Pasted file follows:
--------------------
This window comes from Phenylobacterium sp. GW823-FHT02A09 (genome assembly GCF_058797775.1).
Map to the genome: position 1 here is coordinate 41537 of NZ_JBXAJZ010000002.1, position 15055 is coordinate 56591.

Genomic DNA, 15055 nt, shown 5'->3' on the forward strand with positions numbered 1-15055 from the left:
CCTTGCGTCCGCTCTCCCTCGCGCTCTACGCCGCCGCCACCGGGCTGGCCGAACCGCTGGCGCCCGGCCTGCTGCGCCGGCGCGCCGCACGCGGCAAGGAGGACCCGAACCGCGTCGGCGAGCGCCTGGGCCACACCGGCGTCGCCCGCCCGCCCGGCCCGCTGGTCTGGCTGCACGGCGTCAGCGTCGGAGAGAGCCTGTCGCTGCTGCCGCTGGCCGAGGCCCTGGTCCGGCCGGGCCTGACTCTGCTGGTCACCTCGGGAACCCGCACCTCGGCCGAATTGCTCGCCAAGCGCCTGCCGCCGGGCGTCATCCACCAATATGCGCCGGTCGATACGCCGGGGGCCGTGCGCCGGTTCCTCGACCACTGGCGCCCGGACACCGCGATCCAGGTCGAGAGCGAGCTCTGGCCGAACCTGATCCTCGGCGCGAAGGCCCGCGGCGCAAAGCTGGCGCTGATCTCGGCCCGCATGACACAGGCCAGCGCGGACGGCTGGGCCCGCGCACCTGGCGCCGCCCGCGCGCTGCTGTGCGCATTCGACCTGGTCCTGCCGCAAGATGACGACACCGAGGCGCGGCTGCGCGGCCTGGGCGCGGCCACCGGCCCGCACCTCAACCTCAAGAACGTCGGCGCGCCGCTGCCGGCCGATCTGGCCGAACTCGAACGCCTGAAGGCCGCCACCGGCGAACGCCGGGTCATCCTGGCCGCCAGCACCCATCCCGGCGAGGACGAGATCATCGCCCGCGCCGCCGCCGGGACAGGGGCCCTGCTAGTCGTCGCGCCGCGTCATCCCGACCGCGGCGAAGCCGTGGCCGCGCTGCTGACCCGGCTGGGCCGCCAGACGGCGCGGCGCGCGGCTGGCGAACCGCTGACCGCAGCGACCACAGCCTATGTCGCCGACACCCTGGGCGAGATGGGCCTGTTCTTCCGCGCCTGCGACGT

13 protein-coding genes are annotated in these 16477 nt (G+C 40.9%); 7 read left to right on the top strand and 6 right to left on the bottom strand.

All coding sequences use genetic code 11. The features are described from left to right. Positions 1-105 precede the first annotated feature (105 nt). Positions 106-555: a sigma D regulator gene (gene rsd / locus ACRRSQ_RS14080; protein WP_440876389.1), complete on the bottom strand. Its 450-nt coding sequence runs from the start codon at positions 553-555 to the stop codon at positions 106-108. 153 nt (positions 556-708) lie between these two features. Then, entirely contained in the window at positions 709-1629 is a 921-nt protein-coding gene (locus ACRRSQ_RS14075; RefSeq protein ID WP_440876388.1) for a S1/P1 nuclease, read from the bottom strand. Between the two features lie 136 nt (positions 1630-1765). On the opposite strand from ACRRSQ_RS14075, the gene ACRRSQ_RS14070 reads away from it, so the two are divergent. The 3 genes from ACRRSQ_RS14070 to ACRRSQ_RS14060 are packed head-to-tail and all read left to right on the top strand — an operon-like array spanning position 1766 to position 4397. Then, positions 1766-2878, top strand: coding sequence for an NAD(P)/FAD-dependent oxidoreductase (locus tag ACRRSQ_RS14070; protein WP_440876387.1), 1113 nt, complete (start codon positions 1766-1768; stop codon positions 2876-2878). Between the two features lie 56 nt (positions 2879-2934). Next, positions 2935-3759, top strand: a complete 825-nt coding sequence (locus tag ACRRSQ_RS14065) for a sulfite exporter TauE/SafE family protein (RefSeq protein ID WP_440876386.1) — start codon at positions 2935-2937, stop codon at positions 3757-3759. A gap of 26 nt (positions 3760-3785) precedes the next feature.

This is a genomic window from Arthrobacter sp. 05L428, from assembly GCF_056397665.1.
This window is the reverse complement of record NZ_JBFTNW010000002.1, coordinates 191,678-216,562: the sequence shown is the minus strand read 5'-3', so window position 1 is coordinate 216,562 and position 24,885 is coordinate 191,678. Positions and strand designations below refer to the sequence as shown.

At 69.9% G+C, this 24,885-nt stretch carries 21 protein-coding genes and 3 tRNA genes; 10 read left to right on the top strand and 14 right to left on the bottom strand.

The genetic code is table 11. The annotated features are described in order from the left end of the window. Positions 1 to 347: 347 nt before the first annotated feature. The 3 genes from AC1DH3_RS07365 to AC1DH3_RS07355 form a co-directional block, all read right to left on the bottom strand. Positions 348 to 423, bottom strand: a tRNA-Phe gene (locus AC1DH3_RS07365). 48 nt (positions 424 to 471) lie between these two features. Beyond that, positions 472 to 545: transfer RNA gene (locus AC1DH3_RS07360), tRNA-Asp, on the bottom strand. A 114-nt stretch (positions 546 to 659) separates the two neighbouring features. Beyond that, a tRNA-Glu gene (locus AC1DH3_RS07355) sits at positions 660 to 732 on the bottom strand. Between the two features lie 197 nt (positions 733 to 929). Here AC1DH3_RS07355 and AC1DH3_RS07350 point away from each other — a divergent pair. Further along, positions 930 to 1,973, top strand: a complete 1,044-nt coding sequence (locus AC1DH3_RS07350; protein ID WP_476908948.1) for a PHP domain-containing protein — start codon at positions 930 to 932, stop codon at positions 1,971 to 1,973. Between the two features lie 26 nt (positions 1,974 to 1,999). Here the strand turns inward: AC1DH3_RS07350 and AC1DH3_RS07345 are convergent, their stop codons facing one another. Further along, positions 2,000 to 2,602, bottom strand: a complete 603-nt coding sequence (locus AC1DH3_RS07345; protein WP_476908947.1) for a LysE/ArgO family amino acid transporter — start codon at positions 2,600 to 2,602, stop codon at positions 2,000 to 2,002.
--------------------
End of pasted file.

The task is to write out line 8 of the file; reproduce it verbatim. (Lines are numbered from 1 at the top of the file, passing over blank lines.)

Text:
This window is the reverse complement of record NZ_JBFTNW010000002.1, coordinates 191,678-216,562: the sequence shown is the minus strand read 5'-3', so window position 1 is coordinate 216,562 and position 24,885 is coordinate 191,678. Positions and strand designations below refer to the sequence as shown.